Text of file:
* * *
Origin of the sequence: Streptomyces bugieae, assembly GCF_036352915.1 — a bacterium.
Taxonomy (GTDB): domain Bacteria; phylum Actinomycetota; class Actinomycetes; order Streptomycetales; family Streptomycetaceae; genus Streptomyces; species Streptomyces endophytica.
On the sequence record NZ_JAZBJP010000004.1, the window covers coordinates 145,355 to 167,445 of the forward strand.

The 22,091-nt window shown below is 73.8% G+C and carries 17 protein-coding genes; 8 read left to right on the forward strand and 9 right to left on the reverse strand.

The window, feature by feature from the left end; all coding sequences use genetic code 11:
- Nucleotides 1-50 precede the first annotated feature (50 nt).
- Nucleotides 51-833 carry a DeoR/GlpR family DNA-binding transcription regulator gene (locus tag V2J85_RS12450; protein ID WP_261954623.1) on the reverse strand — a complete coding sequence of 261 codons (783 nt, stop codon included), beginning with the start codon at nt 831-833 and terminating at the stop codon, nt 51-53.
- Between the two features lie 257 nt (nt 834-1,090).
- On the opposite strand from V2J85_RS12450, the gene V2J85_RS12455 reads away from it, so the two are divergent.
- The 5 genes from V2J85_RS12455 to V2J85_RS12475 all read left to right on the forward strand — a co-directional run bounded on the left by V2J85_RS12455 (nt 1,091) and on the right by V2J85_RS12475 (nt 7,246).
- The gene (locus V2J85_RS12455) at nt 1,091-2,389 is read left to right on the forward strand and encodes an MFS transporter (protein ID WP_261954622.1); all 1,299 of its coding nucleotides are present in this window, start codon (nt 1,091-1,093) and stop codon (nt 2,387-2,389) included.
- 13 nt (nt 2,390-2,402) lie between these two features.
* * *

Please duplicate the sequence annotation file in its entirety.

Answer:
Origin of the sequence: Streptomyces bugieae, assembly GCF_036352915.1 — a bacterium.
Taxonomy (GTDB): domain Bacteria; phylum Actinomycetota; class Actinomycetes; order Streptomycetales; family Streptomycetaceae; genus Streptomyces; species Streptomyces endophytica.
On the sequence record NZ_JAZBJP010000004.1, the window covers coordinates 145,355 to 167,445 of the forward strand.

The 22,091-nt window shown below is 73.8% G+C and carries 17 protein-coding genes; 8 read left to right on the forward strand and 9 right to left on the reverse strand.

The window, feature by feature from the left end; all coding sequences use genetic code 11:
- Nucleotides 1-50 precede the first annotated feature (50 nt).
- Nucleotides 51-833 carry a DeoR/GlpR family DNA-binding transcription regulator gene (locus tag V2J85_RS12450; protein ID WP_261954623.1) on the reverse strand — a complete coding sequence of 261 codons (783 nt, stop codon included), beginning with the start codon at nt 831-833 and terminating at the stop codon, nt 51-53.
- Between the two features lie 257 nt (nt 834-1,090).
- On the opposite strand from V2J85_RS12450, the gene V2J85_RS12455 reads away from it, so the two are divergent.
- The 5 genes from V2J85_RS12455 to V2J85_RS12475 all read left to right on the forward strand — a co-directional run bounded on the left by V2J85_RS12455 (nt 1,091) and on the right by V2J85_RS12475 (nt 7,246).
- The gene (locus V2J85_RS12455) at nt 1,091-2,389 is read left to right on the forward strand and encodes an MFS transporter (protein ID WP_261954622.1); all 1,299 of its coding nucleotides are present in this window, start codon (nt 1,091-1,093) and stop codon (nt 2,387-2,389) included.
- 13 nt (nt 2,390-2,402) lie between these two features.